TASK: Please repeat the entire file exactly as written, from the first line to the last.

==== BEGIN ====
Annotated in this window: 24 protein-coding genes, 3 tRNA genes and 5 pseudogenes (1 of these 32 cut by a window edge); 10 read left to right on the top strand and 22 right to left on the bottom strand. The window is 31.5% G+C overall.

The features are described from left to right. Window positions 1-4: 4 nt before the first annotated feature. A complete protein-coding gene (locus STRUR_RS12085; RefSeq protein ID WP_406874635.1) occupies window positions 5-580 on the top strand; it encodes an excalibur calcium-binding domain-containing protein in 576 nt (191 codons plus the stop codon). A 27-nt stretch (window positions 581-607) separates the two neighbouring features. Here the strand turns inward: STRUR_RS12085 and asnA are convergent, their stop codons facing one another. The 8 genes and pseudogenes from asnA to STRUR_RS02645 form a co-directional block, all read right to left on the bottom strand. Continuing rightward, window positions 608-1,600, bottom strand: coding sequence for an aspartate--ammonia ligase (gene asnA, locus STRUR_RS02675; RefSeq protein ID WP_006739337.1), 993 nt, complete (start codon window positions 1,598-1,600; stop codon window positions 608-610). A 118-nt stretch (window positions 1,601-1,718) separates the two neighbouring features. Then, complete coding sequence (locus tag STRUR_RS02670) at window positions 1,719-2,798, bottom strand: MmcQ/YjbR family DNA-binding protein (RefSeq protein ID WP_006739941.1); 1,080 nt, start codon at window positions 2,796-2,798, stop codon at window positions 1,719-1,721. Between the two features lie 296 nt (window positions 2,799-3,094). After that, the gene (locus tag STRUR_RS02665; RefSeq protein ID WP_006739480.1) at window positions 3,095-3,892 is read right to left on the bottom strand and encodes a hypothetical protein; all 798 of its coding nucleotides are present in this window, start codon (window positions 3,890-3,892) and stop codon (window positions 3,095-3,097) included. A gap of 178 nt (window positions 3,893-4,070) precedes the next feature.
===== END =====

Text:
Annotated in this window: 24 protein-coding genes, 3 tRNA genes and 5 pseudogenes (1 of these 32 cut by a window edge); 10 read left to right on the top strand and 22 right to left on the bottom strand. The window is 31.5% G+C overall.

The features are described from left to right. Window positions 1-4: 4 nt before the first annotated feature. A complete protein-coding gene (locus STRUR_RS12085; RefSeq protein ID WP_406874635.1) occupies window positions 5-580 on the top strand; it encodes an excalibur calcium-binding domain-containing protein in 576 nt (191 codons plus the stop codon). A 27-nt stretch (window positions 581-607) separates the two neighbouring features. Here the strand turns inward: STRUR_RS12085 and asnA are convergent, their stop codons facing one another. The 8 genes and pseudogenes from asnA to STRUR_RS02645 form a co-directional block, all read right to left on the bottom strand. Continuing rightward, window positions 608-1,600, bottom strand: coding sequence for an aspartate--ammonia ligase (gene asnA, locus STRUR_RS02675; RefSeq protein ID WP_006739337.1), 993 nt, complete (start codon window positions 1,598-1,600; stop codon window positions 608-610). A 118-nt stretch (window positions 1,601-1,718) separates the two neighbouring features. Then, complete coding sequence (locus tag STRUR_RS02670) at window positions 1,719-2,798, bottom strand: MmcQ/YjbR family DNA-binding protein (RefSeq protein ID WP_006739941.1); 1,080 nt, start codon at window positions 2,796-2,798, stop codon at window positions 1,719-1,721. Between the two features lie 296 nt (window positions 2,799-3,094). After that, the gene (locus tag STRUR_RS02665; RefSeq protein ID WP_006739480.1) at window positions 3,095-3,892 is read right to left on the bottom strand and encodes a hypothetical protein; all 798 of its coding nucleotides are present in this window, start codon (window positions 3,890-3,892) and stop codon (window positions 3,095-3,097) included. A gap of 178 nt (window positions 3,893-4,070) precedes the next feature.